Monday, November 29, 2010

Thanksgiving Recap

Our first family Thanksgiving was a total success (if I do say so myself).  Traveling went well, no one got the pat down at the airport, and BOISE STATE LOST (!!!).  I can't imagine having a better Thanksgiving, surrounded by family.   

I didn't take many pictures, other than the one at the head of the post, because I was hustling and bustling about.  Joan took an ordinary grocery store bouquet and turned it into a beautiful centerpiece.  She seriously has an eye for this stuff, whereas I don't.  I did most of the prep in the weeks and days beforehand, but left some last minute things (such as making rolls, etc) for the day of, so I would be busy.  There is one picture I would have LOVED to have - at one point Sam and I were debating turkey and oven rack placement, and apparently we looked hilarious - I had on one normal oven mitt, and an oven mit in the shape of a lobster claw, and was gesticulating wildly. 

I like to challenge myself by making things from scratch - often making something from scatch can be done more cheaply then buying the processed version, and you can control levels of salt/fat/whatever, which is pretty important to me.  This Thanksgiving, I made ALMOST everything from scratch - the two exceptions were the pumpkin pie - I used canned pumpkin, and the guest-requested cool whip.  I made a somewhat traditional green bean casserole, making the sauce instead of using the canned soup, and it was a big hit. 

Green Bean and Mushroom Casserole
1 lb. fresh green beans, trimmed
2.5 tbs. butter or margarine
0.5 lb. baby portobella mushrooms, sliced
3 cloves garlic, minced
2 tbs. flour
0.75 c. chicken broth
1 tbs. dry sherry
0.5 c. heavy cream
salt, pepper
1 slice whole grain bread

  • Preheat oven to 425 F.  Coat a 2-quart casserole dish with cooking spray. 
  • Cook the green beans in salted water for about 3 minutes - you want them to be crisp and bright green.  Drain beans, and shock in ice water to stop cooking.  Drain again and transfer to the casserole dish.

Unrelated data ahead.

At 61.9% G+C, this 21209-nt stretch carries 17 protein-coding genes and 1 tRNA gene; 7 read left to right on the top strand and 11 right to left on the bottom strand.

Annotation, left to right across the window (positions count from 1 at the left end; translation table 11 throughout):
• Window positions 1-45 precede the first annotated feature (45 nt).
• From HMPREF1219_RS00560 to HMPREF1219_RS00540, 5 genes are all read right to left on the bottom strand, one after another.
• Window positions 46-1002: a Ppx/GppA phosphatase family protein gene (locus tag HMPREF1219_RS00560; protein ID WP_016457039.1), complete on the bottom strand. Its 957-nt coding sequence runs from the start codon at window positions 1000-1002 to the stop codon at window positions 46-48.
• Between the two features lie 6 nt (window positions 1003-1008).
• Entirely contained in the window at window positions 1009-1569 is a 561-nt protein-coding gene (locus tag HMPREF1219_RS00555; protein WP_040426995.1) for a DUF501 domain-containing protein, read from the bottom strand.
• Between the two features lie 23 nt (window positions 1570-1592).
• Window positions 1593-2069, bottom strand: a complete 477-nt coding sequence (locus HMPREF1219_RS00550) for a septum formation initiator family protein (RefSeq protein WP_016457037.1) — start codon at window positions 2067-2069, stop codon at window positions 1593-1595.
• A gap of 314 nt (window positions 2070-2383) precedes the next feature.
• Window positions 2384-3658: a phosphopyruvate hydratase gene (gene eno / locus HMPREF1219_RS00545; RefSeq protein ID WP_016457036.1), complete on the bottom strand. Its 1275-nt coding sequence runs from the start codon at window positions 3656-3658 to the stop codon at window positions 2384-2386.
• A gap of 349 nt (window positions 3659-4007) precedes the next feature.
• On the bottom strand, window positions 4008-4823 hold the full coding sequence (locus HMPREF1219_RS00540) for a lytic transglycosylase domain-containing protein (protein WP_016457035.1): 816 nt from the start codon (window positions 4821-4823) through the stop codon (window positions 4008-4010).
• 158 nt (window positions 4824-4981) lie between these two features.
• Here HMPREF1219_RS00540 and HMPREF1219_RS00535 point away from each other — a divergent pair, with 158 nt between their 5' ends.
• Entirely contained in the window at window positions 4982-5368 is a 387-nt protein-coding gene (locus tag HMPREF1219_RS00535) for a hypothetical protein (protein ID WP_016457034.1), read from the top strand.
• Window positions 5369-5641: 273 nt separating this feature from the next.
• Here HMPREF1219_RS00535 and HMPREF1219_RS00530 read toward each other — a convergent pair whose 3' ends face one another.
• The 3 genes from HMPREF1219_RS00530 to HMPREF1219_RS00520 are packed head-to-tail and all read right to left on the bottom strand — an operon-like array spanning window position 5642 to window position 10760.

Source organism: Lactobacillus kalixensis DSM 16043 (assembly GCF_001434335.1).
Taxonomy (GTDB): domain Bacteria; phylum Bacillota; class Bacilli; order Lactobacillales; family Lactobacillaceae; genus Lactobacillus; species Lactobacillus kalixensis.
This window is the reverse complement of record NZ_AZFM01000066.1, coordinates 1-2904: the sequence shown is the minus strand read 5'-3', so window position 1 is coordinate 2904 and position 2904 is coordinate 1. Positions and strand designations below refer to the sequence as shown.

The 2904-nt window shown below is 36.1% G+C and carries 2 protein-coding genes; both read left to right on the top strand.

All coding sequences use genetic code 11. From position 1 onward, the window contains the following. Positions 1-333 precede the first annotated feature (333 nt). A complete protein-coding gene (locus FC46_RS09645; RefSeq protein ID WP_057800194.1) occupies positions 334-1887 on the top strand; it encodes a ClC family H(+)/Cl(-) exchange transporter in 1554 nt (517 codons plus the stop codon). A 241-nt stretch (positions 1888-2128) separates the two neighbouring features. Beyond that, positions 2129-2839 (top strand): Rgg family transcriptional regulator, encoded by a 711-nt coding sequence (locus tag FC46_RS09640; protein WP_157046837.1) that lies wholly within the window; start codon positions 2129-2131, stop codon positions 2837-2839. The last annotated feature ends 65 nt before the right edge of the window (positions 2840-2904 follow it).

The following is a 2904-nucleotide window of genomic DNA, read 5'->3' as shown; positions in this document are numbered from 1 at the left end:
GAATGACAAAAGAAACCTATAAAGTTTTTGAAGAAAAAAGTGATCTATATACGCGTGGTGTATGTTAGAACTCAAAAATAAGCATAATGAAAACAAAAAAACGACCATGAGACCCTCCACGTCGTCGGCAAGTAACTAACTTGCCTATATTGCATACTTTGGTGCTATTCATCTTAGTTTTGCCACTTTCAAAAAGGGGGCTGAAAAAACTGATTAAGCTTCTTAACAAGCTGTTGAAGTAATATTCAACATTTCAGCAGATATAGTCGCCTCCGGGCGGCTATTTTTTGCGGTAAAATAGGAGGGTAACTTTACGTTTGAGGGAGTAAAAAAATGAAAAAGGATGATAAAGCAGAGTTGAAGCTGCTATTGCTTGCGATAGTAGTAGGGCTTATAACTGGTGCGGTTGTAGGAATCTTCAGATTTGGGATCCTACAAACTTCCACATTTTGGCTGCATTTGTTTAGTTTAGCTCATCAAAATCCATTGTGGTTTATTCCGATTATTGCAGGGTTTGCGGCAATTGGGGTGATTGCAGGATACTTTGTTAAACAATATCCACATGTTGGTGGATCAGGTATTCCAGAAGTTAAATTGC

• Melt 1.5 tablespoons of butter in a skillet over medium-high heat and add mushrooms and garlic.  Saute for about 6 minutes (adjusting heat if necessary) until the mushrooms are softened, but retain some of the moisture.  Stir in the flour and cook for about a minute.  Stirring constantly, mix in chicken broth, sherry and cream.  Allow to come to a boil, then reduce heat, and simmer for 10-15 minutes, until the sauce has thickened.  Add salt and pepper to taste, add sauce to green beans in casserole.
  • If you're making this dish ahead, after the last step, you can cover the casserole and refrigerate it for a day).
  • Break the bread into pieces and pulse in a food processor until it's crumb-y.  Add remaining butter and pulse again until blended.  
  • Sprinkle crumbs over the beans.  Bake uncovered for 15 minutes until the casserole is bubbly and the crumbs are browned.  
A few notes:
  1. I totally spaced the bread crumb part.  Didn't realize there were supposed to be a topping on this until I re-read the recipe after starting this post.  Obviously it didn't make much of a difference. 
  2. As I only have one oven (when we get a house, it was unanimously agreed upon by all parties present that I NEED to have the dual oven setup), and the turkey's roasting temperature trumped every other dish, I actually ended up baking this dish for about an hour at 325.  
  3. I obviously don't pay proper attention to ingredients at times - I used full grown portobellas.  Using the baby ones (or even button mushrooms) would have been better - everyone would have gotten smaller slices, instead of the larger pieces.  
  4. One could throw the french fried onions, or fry up some shallots for the topping instead of the bread crumbs, I opted not to, as I was hell bent on making almost everything from scratch.

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